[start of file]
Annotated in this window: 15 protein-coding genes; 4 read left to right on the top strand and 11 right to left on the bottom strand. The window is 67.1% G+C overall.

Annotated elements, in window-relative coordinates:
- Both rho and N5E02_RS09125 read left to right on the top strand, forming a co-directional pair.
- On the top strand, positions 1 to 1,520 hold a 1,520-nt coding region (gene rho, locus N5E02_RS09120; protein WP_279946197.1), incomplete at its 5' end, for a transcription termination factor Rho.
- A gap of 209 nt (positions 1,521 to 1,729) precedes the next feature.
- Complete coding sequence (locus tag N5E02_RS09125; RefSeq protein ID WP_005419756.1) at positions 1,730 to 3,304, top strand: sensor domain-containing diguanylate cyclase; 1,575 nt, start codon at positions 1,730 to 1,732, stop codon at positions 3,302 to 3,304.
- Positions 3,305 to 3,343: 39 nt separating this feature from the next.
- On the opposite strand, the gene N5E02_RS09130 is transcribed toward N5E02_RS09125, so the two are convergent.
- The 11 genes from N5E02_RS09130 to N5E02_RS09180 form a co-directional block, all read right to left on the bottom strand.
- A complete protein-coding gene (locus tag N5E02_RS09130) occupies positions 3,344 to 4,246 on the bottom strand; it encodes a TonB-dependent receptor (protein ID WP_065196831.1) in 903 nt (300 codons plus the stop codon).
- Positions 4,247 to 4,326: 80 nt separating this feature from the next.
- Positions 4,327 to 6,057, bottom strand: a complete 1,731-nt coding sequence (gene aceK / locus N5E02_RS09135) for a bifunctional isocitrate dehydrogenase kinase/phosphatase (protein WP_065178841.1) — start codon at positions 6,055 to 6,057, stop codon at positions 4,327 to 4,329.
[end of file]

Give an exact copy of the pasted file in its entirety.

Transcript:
Annotated in this window: 15 protein-coding genes; 4 read left to right on the top strand and 11 right to left on the bottom strand. The window is 67.1% G+C overall.

Annotated elements, in window-relative coordinates:
- Both rho and N5E02_RS09125 read left to right on the top strand, forming a co-directional pair.
- On the top strand, positions 1 to 1,520 hold a 1,520-nt coding region (gene rho, locus N5E02_RS09120; protein WP_279946197.1), incomplete at its 5' end, for a transcription termination factor Rho.
- A gap of 209 nt (positions 1,521 to 1,729) precedes the next feature.
- Complete coding sequence (locus tag N5E02_RS09125; RefSeq protein ID WP_005419756.1) at positions 1,730 to 3,304, top strand: sensor domain-containing diguanylate cyclase; 1,575 nt, start codon at positions 1,730 to 1,732, stop codon at positions 3,302 to 3,304.
- Positions 3,305 to 3,343: 39 nt separating this feature from the next.
- On the opposite strand, the gene N5E02_RS09130 is transcribed toward N5E02_RS09125, so the two are convergent.
- The 11 genes from N5E02_RS09130 to N5E02_RS09180 form a co-directional block, all read right to left on the bottom strand.
- A complete protein-coding gene (locus tag N5E02_RS09130) occupies positions 3,344 to 4,246 on the bottom strand; it encodes a TonB-dependent receptor (protein ID WP_065196831.1) in 903 nt (300 codons plus the stop codon).
- Positions 4,247 to 4,326: 80 nt separating this feature from the next.
- Positions 4,327 to 6,057, bottom strand: a complete 1,731-nt coding sequence (gene aceK / locus N5E02_RS09135) for a bifunctional isocitrate dehydrogenase kinase/phosphatase (protein WP_065178841.1) — start codon at positions 6,055 to 6,057, stop codon at positions 4,327 to 4,329.